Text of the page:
Its report, which was sponsored by the National Institutes of Health (NIH), has elicited a fierce response from industry associations, who argue that the panel was misinformed about the current regulatory status of dietary supplements.
Supplements are presently regulated as foods rather than drugs by the DHSEA, which means that supplement manufacturers are not required to conduct safety or efficacy tests on their products.
According to the IOM committee that prepared the report, this leads to a lack of consistency in dietary supplements, which makes it difficult for health professionals to advise patients on their use and for researchers to study them.
"Health professionals and patients should have sufficient information about safety and efficacy to take advantage of all useful therapies, both conventional and complementary and alternative," said Stuart Bondurant, committee chair and interim executive vice president for health sciences and executive dean at Georgetown University Medical Center in Washington, DC.
He wants to see the DSHEA amended so that quality-control standards are implemented at each step of the manufacturing process and accurate labeling, disclosures and other consumer protections are enforced.
National Nutritional Foods Association executive director and ceo David Seckman said: "We believe DSHEA already allows for the necessary oversight of dietary supplements and doesn't need to be changed, just fully implemented."
At a press conference held yesterday the IOM recognized that the DSHEA has yet to be fully implemented, largely due to a 10 year wait for the FDA to establish good manufacturing practices (GMP) for dietary supplements. Even so, it argued that the DSHEA would still not require adequate information on manufacturing practices, even when fully implemented.
Michael McGuffin, president of the American Herbal Products Association (AHPA), disagreed.
"DSHEA is a good law that already forbids misleading claims and requires accurate labeling, including label information that protects consumers," he said. "If FDA does a good job with the imminent GMP rules, the quality control issue will be addressed."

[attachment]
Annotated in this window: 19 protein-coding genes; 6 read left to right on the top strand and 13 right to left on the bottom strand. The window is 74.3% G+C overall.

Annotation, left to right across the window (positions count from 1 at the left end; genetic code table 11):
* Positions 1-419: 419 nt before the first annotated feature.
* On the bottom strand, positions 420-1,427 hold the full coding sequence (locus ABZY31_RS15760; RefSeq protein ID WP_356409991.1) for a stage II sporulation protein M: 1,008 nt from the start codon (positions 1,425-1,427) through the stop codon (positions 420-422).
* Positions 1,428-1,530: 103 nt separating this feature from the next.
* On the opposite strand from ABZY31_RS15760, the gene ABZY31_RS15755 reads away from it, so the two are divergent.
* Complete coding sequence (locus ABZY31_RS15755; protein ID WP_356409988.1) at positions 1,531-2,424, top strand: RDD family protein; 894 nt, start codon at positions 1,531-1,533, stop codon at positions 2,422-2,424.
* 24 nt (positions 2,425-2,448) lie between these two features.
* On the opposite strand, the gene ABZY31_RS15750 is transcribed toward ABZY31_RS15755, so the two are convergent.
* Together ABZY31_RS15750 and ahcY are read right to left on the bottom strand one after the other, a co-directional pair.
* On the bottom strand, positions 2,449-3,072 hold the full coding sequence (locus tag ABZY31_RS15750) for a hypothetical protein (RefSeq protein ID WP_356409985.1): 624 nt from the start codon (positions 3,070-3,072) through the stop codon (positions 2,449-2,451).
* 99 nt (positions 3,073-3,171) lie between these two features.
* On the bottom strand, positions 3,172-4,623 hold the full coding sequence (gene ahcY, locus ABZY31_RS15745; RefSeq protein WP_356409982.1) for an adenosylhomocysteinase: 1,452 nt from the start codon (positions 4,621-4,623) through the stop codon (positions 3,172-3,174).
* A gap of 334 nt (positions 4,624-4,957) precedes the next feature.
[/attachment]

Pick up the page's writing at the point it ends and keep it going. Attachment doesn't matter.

McGuffin's went further, saying that the report was based on "erroneous assumptions and discredited references" and cited four examples of errors, including the assertion that "instead of premarketing testing, FDA must prove that a supplement is unsafe to remove it from the market."
This false and misleading statement, according to the AHPA, originated from a 1995 document accessed on the FDA's website.
McGuffin surmised that the panel was misinformed about the regulatory status of dietary supplements and asked: "How can anyone propose amendments to a law that they do not understand?"
The NIH intends to use the report to help it come up with research methods and establish priorities to evaluate complementary and alternative medicine products and approaches. Beyond this, the IOM believes that revising supplements' broad regulatory scheme would encourage privately funded research on the effectiveness of products and on how consumers use these products.
McGuffin said that creating incentives for research is always worthwhile, but argues that all new schemes should consider 'public domain' knowledge about the efficacy of herbs.
Earlier this week the AHPA submitted comments to the FDA on its draft guidance on dietary supplement claims in which it asked the agency take into account relevant information on the traditional and historical use of herbs.
More than a third of American adults report having used some form of complementary and alternative medicine, such as herbal remedies, acupuncture and naturopathy, according to the IOM, although less than 40 percent disclosed use of these therapies to physicians.